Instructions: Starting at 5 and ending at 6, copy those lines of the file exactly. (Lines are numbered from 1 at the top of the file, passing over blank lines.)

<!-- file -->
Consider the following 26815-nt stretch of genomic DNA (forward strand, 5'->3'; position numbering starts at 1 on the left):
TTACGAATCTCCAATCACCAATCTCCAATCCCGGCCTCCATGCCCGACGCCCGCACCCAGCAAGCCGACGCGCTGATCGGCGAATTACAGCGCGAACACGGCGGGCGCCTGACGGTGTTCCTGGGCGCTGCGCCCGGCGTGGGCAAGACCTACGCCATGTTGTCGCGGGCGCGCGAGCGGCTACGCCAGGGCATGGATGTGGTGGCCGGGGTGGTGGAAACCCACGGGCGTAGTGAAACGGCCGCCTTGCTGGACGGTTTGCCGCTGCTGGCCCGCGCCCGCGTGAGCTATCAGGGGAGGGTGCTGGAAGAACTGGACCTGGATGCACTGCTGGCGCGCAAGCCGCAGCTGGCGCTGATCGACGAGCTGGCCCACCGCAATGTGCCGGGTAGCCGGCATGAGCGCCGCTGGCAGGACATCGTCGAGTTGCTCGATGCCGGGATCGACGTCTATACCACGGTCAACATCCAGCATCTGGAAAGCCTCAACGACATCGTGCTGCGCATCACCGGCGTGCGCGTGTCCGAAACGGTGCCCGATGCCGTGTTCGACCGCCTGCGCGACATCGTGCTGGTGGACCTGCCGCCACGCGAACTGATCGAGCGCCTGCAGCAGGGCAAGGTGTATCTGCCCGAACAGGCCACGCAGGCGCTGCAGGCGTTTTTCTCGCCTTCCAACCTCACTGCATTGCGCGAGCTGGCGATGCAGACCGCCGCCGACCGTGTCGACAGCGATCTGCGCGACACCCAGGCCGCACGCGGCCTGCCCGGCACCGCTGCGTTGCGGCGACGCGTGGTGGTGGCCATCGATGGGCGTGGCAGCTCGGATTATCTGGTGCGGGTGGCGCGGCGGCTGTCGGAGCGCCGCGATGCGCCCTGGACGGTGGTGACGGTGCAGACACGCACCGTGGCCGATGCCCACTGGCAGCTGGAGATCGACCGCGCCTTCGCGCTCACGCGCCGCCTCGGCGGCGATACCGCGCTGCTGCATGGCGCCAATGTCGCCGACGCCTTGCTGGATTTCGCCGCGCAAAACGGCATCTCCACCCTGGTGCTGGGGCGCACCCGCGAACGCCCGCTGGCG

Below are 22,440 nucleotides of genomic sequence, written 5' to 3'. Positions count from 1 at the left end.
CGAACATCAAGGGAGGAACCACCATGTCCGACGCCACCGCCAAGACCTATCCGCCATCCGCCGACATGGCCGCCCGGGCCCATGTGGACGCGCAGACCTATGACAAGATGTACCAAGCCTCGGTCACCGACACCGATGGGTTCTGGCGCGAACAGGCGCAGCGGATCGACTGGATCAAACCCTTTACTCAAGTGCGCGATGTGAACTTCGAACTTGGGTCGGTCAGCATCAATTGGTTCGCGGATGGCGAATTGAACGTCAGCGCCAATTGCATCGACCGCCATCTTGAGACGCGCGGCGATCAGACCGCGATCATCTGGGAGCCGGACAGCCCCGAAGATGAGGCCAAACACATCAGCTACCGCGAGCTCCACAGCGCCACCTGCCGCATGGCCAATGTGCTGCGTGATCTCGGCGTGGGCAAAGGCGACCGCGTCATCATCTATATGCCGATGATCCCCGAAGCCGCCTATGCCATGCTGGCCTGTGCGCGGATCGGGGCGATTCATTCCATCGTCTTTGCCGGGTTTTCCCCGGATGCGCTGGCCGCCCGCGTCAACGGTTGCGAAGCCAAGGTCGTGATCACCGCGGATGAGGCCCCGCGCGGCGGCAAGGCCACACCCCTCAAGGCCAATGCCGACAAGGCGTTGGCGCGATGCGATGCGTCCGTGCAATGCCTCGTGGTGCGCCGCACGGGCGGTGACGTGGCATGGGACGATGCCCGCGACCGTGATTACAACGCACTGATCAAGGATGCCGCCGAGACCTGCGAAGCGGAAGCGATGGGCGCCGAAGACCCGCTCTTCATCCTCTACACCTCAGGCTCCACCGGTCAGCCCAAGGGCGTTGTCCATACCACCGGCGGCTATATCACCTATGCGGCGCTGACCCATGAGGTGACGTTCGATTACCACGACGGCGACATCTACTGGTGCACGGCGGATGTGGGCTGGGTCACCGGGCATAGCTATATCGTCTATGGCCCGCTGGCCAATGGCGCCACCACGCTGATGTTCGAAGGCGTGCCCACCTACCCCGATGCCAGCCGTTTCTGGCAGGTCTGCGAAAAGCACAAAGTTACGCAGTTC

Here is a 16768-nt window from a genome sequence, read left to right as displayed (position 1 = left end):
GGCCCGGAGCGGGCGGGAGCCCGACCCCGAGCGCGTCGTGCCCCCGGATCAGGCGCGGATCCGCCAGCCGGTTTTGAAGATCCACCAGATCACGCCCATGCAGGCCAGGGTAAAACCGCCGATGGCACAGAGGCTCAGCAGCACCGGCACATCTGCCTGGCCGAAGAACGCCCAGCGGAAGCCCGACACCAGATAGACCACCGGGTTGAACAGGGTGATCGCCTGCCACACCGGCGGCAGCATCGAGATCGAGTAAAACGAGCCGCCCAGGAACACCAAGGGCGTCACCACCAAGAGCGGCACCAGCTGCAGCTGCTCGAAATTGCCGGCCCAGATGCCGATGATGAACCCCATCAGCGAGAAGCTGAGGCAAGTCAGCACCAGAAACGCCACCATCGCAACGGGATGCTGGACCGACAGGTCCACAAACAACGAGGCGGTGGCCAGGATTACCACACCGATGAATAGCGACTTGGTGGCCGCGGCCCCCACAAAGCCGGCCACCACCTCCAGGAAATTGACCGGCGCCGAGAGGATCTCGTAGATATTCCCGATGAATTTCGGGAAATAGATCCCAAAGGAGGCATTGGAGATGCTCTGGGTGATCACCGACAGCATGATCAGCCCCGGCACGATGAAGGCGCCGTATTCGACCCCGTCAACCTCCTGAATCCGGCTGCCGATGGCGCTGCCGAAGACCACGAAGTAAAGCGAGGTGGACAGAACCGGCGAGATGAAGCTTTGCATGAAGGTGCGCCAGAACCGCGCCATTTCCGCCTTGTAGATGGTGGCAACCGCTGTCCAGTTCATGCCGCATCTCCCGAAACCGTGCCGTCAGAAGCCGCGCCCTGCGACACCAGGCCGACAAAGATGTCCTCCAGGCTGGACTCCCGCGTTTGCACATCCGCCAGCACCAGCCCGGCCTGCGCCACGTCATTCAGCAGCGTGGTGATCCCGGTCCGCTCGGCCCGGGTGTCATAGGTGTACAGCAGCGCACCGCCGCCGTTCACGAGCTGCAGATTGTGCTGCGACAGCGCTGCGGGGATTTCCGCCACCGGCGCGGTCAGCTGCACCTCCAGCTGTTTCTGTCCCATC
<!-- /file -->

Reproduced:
Here is a 16768-nt window from a genome sequence, read left to right as displayed (position 1 = left end):
GGCCCGGAGCGGGCGGGAGCCCGACCCCGAGCGCGTCGTGCCCCCGGATCAGGCGCGGATCCGCCAGCCGGTTTTGAAGATCCACCAGATCACGCCCATGCAGGCCAGGGTAAAACCGCCGATGGCACAGAGGCTCAGCAGCACCGGCACATCTGCCTGGCCGAAGAACGCCCAGCGGAAGCCCGACACCAGATAGACCACCGGGTTGAACAGGGTGATCGCCTGCCACACCGGCGGCAGCATCGAGATCGAGTAAAACGAGCCGCCCAGGAACACCAAGGGCGTCACCACCAAGAGCGGCACCAGCTGCAGCTGCTCGAAATTGCCGGCCCAGATGCCGATGATGAACCCCATCAGCGAGAAGCTGAGGCAAGTCAGCACCAGAAACGCCACCATCGCAACGGGATGCTGGACCGACAGGTCCACAAACAACGAGGCGGTGGCCAGGATTACCACACCGATGAATAGCGACTTGGTGGCCGCGGCCCCCACAAAGCCGGCCACCACCTCCAGGAAATTGACCGGCGCCGAGAGGATCTCGTAGATATTCCCGATGAATTTCGGGAAATAGATCCCAAAGGAGGCATTGGAGATGCTCTGGGTGATCACCGACAGCATGATCAGCCCCGGCACGATGAAGGCGCCGTATTCGACCCCGTCAACCTCCTGAATCCGGCTGCCGATGGCGCTGCCGAAGACCACGAAGTAAAGCGAGGTGGACAGAACCGGCGAGATGAAGCTTTGCATGAAGGTGCGCCAGAACCGCGCCATTTCCGCCTTGTAGATGGTGGCAACCGCTGTCCAGTTCATGCCGCATCTCCCGAAACCGTGCCGTCAGAAGCCGCGCCCTGCGACACCAGGCCGACAAAGATGTCCTCCAGGCTGGACTCCCGCGTTTGCACATCCGCCAGCACCAGCCCGGCCTGCGCCACGTCATTCAGCAGCGTGGTGATCCCGGTCCGCTCGGCCCGGGTGTCATAGGTGTACAGCAGCGCACCGCCGCCGTTCACGAGCTGCAGATTGTGCTGCGACAGCGCTGCGGGGATTTCCGCCACCGGCGCGGTCAGCTGCACCTCCAGCTGTTTCTGTCCCATC